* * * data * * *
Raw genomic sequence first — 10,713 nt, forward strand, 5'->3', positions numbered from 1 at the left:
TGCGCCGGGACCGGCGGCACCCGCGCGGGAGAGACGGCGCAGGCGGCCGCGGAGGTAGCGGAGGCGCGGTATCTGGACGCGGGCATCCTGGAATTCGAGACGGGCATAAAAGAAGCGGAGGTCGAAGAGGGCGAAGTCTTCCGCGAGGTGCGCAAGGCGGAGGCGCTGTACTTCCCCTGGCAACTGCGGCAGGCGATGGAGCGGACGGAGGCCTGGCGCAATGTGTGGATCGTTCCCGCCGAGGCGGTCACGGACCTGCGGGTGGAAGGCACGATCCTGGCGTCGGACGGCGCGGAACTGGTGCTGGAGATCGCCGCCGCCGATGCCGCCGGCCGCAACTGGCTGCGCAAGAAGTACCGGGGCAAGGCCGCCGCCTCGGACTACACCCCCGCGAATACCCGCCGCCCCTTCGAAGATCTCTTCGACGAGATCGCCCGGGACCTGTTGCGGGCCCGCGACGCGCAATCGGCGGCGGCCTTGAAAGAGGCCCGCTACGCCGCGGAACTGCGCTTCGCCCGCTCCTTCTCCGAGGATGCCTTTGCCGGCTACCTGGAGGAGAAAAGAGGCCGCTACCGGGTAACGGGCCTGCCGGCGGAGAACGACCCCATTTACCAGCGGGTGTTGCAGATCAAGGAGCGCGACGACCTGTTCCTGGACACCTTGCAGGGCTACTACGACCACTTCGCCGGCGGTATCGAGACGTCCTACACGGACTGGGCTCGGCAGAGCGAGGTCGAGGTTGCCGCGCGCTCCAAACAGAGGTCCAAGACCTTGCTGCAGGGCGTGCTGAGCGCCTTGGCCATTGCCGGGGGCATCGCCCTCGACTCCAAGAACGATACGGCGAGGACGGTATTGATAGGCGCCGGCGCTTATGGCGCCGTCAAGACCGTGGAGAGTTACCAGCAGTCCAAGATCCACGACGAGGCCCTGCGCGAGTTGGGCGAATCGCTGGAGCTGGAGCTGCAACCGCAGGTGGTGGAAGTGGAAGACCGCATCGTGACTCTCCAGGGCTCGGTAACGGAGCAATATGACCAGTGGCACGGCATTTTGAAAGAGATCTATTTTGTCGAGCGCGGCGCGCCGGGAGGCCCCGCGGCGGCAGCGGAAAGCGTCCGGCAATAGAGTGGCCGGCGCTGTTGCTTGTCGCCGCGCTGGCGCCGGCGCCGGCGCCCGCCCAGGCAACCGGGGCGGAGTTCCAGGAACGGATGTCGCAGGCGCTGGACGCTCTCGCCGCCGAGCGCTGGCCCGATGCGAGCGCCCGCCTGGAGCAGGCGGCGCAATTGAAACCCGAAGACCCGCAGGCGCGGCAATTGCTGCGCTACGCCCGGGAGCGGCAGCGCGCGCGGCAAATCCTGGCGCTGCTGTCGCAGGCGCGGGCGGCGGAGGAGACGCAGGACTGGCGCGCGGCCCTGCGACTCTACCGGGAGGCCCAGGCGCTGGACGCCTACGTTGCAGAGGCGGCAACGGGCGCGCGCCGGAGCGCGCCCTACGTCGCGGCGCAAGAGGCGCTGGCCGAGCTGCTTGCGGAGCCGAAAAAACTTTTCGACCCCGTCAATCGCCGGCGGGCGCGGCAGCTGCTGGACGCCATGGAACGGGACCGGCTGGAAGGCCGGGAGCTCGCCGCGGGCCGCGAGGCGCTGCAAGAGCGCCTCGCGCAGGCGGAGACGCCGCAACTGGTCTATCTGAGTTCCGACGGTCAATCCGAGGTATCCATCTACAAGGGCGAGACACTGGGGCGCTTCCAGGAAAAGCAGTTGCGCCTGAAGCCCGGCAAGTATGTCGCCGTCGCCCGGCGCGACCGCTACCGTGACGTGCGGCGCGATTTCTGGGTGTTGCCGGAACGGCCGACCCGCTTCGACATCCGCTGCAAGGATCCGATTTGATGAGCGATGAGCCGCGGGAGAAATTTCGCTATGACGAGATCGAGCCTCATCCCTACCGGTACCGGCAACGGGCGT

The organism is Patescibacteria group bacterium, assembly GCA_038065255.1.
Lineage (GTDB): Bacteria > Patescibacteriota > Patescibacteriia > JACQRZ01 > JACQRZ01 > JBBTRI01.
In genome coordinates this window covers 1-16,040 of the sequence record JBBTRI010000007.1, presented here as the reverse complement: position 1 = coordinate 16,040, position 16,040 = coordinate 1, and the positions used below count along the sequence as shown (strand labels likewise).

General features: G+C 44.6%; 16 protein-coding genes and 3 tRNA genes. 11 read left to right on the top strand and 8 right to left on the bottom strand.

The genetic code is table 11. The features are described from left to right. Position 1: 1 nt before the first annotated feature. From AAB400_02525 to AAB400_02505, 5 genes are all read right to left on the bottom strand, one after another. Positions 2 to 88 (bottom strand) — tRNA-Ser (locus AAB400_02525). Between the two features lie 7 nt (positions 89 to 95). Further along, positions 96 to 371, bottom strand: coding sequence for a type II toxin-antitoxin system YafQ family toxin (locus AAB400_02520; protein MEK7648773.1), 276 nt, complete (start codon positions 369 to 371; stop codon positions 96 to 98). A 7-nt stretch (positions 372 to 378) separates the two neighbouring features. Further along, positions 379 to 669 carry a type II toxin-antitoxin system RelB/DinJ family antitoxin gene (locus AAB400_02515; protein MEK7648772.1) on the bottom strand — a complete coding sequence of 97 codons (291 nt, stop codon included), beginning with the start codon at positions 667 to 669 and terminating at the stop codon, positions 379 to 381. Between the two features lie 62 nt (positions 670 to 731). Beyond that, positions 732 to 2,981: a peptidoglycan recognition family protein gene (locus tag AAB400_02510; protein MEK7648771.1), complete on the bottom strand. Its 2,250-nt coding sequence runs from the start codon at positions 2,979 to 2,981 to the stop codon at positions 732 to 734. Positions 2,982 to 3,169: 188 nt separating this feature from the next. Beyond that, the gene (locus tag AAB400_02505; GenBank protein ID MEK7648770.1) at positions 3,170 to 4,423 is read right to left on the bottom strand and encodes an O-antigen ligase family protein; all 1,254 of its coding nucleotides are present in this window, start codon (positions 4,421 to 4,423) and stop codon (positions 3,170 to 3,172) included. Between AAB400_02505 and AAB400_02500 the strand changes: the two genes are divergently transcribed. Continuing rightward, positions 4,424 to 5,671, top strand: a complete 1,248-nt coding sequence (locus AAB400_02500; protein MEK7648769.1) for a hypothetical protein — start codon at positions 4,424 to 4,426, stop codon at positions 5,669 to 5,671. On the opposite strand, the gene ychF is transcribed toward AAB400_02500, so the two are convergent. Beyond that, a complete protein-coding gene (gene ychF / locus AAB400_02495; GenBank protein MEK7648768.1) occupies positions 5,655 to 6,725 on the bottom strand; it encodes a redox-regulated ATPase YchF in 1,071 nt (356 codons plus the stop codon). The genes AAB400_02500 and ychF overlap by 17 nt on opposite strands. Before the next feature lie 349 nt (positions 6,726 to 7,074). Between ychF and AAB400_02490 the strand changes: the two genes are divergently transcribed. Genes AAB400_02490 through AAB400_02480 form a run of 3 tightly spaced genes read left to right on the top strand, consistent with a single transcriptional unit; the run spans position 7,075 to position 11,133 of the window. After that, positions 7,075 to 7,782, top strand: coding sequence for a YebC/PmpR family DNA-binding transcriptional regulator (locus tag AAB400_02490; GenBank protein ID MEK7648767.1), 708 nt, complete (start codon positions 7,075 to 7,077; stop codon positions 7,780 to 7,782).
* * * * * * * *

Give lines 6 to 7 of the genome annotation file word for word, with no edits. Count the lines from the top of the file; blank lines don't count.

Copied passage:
General features: G+C 44.6%; 16 protein-coding genes and 3 tRNA genes. 11 read left to right on the top strand and 8 right to left on the bottom strand.

The genetic code is table 11. The features are described from left to right. Position 1: 1 nt before the first annotated feature. From AAB400_02525 to AAB400_02505, 5 genes are all read right to left on the bottom strand, one after another. Positions 2 to 88 (bottom strand) — tRNA-Ser (locus AAB400_02525). Between the two features lie 7 nt (positions 89 to 95). Further along, positions 96 to 371, bottom strand: coding sequence for a type II toxin-antitoxin system YafQ family toxin (locus AAB400_02520; protein MEK7648773.1), 276 nt, complete (start codon positions 369 to 371; stop codon positions 96 to 98). A 7-nt stretch (positions 372 to 378) separates the two neighbouring features. Further along, positions 379 to 669 carry a type II toxin-antitoxin system RelB/DinJ family antitoxin gene (locus AAB400_02515; protein MEK7648772.1) on the bottom strand — a complete coding sequence of 97 codons (291 nt, stop codon included), beginning with the start codon at positions 667 to 669 and terminating at the stop codon, positions 379 to 381. Between the two features lie 62 nt (positions 670 to 731). Beyond that, positions 732 to 2,981: a peptidoglycan recognition family protein gene (locus tag AAB400_02510; protein MEK7648771.1), complete on the bottom strand. Its 2,250-nt coding sequence runs from the start codon at positions 2,979 to 2,981 to the stop codon at positions 732 to 734. Positions 2,982 to 3,169: 188 nt separating this feature from the next. Beyond that, the gene (locus tag AAB400_02505; GenBank protein ID MEK7648770.1) at positions 3,170 to 4,423 is read right to left on the bottom strand and encodes an O-antigen ligase family protein; all 1,254 of its coding nucleotides are present in this window, start codon (positions 4,421 to 4,423) and stop codon (positions 3,170 to 3,172) included. Between AAB400_02505 and AAB400_02500 the strand changes: the two genes are divergently transcribed. Continuing rightward, positions 4,424 to 5,671, top strand: a complete 1,248-nt coding sequence (locus AAB400_02500; protein MEK7648769.1) for a hypothetical protein — start codon at positions 4,424 to 4,426, stop codon at positions 5,669 to 5,671. On the opposite strand, the gene ychF is transcribed toward AAB400_02500, so the two are convergent. Beyond that, a complete protein-coding gene (gene ychF / locus AAB400_02495; GenBank protein MEK7648768.1) occupies positions 5,655 to 6,725 on the bottom strand; it encodes a redox-regulated ATPase YchF in 1,071 nt (356 codons plus the stop codon). The genes AAB400_02500 and ychF overlap by 17 nt on opposite strands. Before the next feature lie 349 nt (positions 6,726 to 7,074). Between ychF and AAB400_02490 the strand changes: the two genes are divergently transcribed. Genes AAB400_02490 through AAB400_02480 form a run of 3 tightly spaced genes read left to right on the top strand, consistent with a single transcriptional unit; the run spans position 7,075 to position 11,133 of the window. After that, positions 7,075 to 7,782, top strand: coding sequence for a YebC/PmpR family DNA-binding transcriptional regulator (locus tag AAB400_02490; GenBank protein ID MEK7648767.1), 708 nt, complete (start codon positions 7,075 to 7,077; stop codon positions 7,780 to 7,782).